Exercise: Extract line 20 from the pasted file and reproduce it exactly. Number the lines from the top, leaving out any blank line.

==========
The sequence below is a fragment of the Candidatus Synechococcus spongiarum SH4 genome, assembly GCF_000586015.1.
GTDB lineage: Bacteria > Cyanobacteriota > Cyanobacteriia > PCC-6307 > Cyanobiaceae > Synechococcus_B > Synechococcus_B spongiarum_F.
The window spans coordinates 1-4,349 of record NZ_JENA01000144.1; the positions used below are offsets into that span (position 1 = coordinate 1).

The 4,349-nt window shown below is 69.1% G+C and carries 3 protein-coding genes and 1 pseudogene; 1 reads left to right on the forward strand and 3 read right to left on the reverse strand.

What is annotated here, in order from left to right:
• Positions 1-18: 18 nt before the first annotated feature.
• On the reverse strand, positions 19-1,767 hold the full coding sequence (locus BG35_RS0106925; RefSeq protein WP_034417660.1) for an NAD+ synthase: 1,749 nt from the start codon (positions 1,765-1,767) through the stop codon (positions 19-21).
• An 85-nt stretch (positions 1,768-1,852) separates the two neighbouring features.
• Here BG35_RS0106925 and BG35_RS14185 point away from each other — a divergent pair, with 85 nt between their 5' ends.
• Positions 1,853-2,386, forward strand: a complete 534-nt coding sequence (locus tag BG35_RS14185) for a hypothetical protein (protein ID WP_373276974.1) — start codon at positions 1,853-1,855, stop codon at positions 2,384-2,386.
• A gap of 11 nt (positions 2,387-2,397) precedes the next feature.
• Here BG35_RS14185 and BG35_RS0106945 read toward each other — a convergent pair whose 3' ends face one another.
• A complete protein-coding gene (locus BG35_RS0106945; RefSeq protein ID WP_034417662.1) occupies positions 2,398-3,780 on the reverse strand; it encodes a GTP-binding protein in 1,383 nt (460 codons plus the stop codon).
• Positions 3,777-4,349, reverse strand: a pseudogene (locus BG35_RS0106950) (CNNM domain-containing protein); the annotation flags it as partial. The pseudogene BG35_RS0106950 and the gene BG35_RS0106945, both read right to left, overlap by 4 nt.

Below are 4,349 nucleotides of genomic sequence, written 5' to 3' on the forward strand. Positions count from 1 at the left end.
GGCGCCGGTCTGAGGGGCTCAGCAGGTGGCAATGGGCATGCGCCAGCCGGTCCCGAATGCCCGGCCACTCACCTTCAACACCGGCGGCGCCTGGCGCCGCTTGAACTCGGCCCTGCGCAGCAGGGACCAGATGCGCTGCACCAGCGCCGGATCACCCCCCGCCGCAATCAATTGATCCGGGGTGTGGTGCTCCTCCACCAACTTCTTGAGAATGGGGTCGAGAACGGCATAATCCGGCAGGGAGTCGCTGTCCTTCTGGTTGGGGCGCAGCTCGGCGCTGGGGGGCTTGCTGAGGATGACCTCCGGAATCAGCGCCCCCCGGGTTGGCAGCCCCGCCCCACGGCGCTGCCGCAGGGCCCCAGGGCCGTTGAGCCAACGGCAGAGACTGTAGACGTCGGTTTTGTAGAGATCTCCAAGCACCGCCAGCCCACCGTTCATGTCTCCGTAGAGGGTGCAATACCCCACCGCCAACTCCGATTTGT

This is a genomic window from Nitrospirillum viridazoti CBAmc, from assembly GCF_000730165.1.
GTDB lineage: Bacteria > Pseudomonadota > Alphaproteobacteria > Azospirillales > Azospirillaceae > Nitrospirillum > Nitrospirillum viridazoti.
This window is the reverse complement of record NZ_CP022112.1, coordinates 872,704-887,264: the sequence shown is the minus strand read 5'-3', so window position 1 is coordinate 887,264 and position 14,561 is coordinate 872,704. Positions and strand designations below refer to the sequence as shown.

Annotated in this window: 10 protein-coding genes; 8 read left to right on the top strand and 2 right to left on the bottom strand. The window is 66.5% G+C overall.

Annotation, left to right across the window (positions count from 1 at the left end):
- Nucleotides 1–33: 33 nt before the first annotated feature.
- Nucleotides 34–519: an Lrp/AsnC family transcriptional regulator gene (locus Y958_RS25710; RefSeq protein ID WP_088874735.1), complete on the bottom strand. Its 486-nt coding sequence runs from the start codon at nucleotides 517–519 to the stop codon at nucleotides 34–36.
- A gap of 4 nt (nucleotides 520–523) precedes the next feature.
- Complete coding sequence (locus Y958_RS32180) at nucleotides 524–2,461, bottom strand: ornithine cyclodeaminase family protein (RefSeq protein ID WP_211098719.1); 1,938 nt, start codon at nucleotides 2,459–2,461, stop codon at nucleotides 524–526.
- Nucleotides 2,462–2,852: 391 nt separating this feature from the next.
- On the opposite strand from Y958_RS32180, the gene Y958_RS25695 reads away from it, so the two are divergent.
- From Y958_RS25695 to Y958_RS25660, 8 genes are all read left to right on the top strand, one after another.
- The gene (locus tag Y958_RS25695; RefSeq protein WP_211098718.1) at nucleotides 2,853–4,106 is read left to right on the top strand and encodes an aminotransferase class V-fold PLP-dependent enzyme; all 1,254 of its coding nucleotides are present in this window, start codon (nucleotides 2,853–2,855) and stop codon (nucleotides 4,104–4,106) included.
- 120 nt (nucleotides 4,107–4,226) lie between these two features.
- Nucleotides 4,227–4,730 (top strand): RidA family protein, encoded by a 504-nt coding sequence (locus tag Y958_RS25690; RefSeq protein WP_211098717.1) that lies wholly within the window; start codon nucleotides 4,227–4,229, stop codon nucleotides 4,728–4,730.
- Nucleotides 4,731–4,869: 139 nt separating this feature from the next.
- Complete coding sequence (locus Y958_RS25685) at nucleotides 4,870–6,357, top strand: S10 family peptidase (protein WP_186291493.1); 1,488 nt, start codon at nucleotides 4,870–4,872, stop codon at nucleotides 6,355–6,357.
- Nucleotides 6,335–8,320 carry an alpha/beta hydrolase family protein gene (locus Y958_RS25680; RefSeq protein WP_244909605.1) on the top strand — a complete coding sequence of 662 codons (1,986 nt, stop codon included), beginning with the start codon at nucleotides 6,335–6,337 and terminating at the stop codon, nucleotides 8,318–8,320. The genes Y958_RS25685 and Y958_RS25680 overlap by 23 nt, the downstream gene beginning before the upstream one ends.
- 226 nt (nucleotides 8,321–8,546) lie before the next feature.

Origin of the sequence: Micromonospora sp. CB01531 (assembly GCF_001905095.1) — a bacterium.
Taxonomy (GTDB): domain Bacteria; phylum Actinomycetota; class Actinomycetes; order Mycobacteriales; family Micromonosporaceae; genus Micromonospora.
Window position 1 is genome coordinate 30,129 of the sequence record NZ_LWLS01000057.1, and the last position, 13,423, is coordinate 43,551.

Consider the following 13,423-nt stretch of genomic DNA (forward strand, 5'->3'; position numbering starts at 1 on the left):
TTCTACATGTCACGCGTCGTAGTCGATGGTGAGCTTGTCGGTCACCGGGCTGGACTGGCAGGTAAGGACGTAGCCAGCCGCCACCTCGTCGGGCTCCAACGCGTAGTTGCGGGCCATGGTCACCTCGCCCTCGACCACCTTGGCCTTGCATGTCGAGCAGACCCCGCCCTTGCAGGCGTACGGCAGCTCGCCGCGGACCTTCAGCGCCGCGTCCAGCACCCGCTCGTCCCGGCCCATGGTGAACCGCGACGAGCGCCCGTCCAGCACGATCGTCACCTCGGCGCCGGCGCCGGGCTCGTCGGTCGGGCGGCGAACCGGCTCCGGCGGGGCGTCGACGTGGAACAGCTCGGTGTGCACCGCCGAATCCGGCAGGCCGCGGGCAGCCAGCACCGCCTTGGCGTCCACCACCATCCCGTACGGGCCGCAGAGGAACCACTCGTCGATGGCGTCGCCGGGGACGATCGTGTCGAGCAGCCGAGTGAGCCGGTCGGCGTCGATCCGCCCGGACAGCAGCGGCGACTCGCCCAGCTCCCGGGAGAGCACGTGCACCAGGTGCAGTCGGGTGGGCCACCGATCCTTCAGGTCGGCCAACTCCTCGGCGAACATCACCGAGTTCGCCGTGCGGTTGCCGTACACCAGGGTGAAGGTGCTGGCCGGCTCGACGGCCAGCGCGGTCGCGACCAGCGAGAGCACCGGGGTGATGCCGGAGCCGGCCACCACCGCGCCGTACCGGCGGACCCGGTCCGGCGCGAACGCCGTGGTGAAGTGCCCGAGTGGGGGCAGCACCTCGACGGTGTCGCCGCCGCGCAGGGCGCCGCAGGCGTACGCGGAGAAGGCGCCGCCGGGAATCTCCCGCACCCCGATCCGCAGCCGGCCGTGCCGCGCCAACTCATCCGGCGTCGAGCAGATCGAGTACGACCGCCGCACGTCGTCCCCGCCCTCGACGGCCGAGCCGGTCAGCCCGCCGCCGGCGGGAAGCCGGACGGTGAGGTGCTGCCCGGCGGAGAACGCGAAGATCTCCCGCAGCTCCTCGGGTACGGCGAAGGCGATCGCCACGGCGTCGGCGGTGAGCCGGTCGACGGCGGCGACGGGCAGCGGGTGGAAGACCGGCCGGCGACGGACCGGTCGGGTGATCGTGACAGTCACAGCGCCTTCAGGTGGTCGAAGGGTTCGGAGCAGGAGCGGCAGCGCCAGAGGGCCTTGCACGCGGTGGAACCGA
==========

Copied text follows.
Annotated in this window: 10 protein-coding genes; 8 read left to right on the top strand and 2 right to left on the bottom strand. The window is 66.5% G+C overall.